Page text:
I am just starting to dig a little deeper into particle interactions, and just have an introductory college physics background (no quantum mechanics). But I am interested in the conditions of the ...
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37 views

How do I calculate integer and half integer spin? [closed]

How do I calculate integer and half integer spin, and how do I use the calculations?
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1answer
68 views

Why is baryon or lepton violation in standard model is a non-perturbative effect?

The baryon number B or lepton number L violation in the standard model arise from triangle anomaly. Right? Triangle diagrams are perturbative diagrams. Then why the B or L violation in Standard model ...
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Can quarks of different colors annihilate?

Wikipedia: "Antiparticles have exactly opposite additive quantum numbers from particles, so the sums of all quantum numbers of the original pair are zero." Is it possible to annihilate a ...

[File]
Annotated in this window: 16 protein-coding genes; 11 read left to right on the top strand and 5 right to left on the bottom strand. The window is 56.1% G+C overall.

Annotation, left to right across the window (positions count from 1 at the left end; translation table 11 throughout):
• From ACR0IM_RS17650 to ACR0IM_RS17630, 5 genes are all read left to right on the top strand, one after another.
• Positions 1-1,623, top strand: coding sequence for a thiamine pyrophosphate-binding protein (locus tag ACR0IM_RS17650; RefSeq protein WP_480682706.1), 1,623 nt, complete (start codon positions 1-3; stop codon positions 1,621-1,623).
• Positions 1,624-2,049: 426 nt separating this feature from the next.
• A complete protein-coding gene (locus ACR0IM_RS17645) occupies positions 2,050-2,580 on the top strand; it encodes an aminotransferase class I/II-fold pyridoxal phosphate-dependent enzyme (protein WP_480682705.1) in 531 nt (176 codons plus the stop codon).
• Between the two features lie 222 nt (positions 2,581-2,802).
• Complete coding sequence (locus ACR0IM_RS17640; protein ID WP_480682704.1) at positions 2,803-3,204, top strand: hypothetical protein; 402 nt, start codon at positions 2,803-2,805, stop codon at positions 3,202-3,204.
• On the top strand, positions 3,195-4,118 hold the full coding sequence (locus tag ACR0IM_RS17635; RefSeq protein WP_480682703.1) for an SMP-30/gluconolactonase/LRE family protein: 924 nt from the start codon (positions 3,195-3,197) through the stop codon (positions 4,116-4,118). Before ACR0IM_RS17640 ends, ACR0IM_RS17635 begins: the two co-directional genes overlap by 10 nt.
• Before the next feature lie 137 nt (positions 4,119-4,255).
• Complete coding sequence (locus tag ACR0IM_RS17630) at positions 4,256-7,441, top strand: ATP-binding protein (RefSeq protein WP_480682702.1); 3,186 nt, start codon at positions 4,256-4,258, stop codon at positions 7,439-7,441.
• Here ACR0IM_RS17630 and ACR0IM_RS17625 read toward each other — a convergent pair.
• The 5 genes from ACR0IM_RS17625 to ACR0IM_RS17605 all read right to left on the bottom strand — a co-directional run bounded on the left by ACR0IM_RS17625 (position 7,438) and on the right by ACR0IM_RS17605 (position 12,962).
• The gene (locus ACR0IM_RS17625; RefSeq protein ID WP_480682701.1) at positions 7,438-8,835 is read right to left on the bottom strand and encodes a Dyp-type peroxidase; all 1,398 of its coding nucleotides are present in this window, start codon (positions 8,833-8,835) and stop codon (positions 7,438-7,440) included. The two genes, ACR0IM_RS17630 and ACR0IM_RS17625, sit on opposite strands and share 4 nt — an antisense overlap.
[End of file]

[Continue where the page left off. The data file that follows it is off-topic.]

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Why is fundamental physics taught in terms of particles?

According to this paper, there can be no relativistic quantum theory of localizeable particles ("relativity plus quantum mechanics exclusively requires a field ontology"). Sean Caroll has also argued ...
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How can a detector distinguish between a photon and a gluon

Considering that both gluons and photons have no mass, no charge and spin 1, I was wondering how one can tell the difference, if they hit a detector after a collision at the LHC. I know that gluons ...
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141 views

What is the idea behind counting the number of excited states and the representation of a group ?

While reading Polchinski's Chapter 1, I encountered the following on page 24, "For example, the $(D-1)$ dimensional vector representation of $SO(D-1)$ breaks up into an invariant and a $(D-2)$-vector ...
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36 views

Active-sterile mixing for KeVins

People sometimes talk about KeV mass sterile neutrinos as a warm dark matter candidate. I think they call them KeVins (horrible name btw). Now, In order for it to be a good dark matter candidate it ...
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1answer
104 views

Local number operators in quantum field theory

Redhead claims in his paper "More ado about nothing" (http://link.springer.com/article/10.1007%2FBF02054660) that number operators associated with different space points (at fixed time) fail to ...